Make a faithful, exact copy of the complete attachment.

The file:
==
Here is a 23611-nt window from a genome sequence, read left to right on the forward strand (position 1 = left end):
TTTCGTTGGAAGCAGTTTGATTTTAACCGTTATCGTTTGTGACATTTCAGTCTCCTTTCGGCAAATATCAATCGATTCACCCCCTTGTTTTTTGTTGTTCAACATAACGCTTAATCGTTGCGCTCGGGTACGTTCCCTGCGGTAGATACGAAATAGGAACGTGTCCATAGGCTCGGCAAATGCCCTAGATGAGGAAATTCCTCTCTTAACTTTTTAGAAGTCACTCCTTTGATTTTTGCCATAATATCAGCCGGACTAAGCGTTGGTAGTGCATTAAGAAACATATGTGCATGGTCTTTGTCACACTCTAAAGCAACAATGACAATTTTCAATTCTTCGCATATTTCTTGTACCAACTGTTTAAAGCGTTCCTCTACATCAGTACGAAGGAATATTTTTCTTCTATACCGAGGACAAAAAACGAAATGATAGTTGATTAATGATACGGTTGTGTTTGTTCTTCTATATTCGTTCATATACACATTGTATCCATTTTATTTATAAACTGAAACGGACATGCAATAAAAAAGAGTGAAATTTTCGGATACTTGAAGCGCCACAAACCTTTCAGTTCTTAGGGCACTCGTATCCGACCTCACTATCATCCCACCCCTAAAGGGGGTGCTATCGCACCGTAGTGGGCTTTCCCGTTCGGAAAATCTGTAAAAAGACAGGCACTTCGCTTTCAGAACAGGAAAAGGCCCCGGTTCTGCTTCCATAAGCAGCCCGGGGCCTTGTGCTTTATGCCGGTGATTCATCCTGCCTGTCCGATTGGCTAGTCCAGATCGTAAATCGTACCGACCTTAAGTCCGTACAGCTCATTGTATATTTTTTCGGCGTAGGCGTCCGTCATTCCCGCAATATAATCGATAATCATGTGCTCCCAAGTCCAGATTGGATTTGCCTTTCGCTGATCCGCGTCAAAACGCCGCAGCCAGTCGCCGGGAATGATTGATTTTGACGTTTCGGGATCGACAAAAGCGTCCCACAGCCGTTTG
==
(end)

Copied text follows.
Here is a 23611-nt window from a genome sequence, read left to right on the forward strand (position 1 = left end):
TTTCGTTGGAAGCAGTTTGATTTTAACCGTTATCGTTTGTGACATTTCAGTCTCCTTTCGGCAAATATCAATCGATTCACCCCCTTGTTTTTTGTTGTTCAACATAACGCTTAATCGTTGCGCTCGGGTACGTTCCCTGCGGTAGATACGAAATAGGAACGTGTCCATAGGCTCGGCAAATGCCCTAGATGAGGAAATTCCTCTCTTAACTTTTTAGAAGTCACTCCTTTGATTTTTGCCATAATATCAGCCGGACTAAGCGTTGGTAGTGCATTAAGAAACATATGTGCATGGTCTTTGTCACACTCTAAAGCAACAATGACAATTTTCAATTCTTCGCATATTTCTTGTACCAACTGTTTAAAGCGTTCCTCTACATCAGTACGAAGGAATATTTTTCTTCTATACCGAGGACAAAAAACGAAATGATAGTTGATTAATGATACGGTTGTGTTTGTTCTTCTATATTCGTTCATATACACATTGTATCCATTTTATTTATAAACTGAAACGGACATGCAATAAAAAAGAGTGAAATTTTCGGATACTTGAAGCGCCACAAACCTTTCAGTTCTTAGGGCACTCGTATCCGACCTCACTATCATCCCACCCCTAAAGGGGGTGCTATCGCACCGTAGTGGGCTTTCCCGTTCGGAAAATCTGTAAAAAGACAGGCACTTCGCTTTCAGAACAGGAAAAGGCCCCGGTTCTGCTTCCATAAGCAGCCCGGGGCCTTGTGCTTTATGCCGGTGATTCATCCTGCCTGTCCGATTGGCTAGTCCAGATCGTAAATCGTACCGACCTTAAGTCCGTACAGCTCATTGTATATTTTTTCGGCGTAGGCGTCCGTCATTCCCGCAATATAATCGATAATCATGTGCTCCCAAGTCCAGATTGGATTTGCCTTTCGCTGATCCGCGTCAAAACGCCGCAGCCAGTCGCCGGGAATGATTGATTTTGACGTTTCGGGATCGACAAAAGCGTCCCACAGCCGTTTG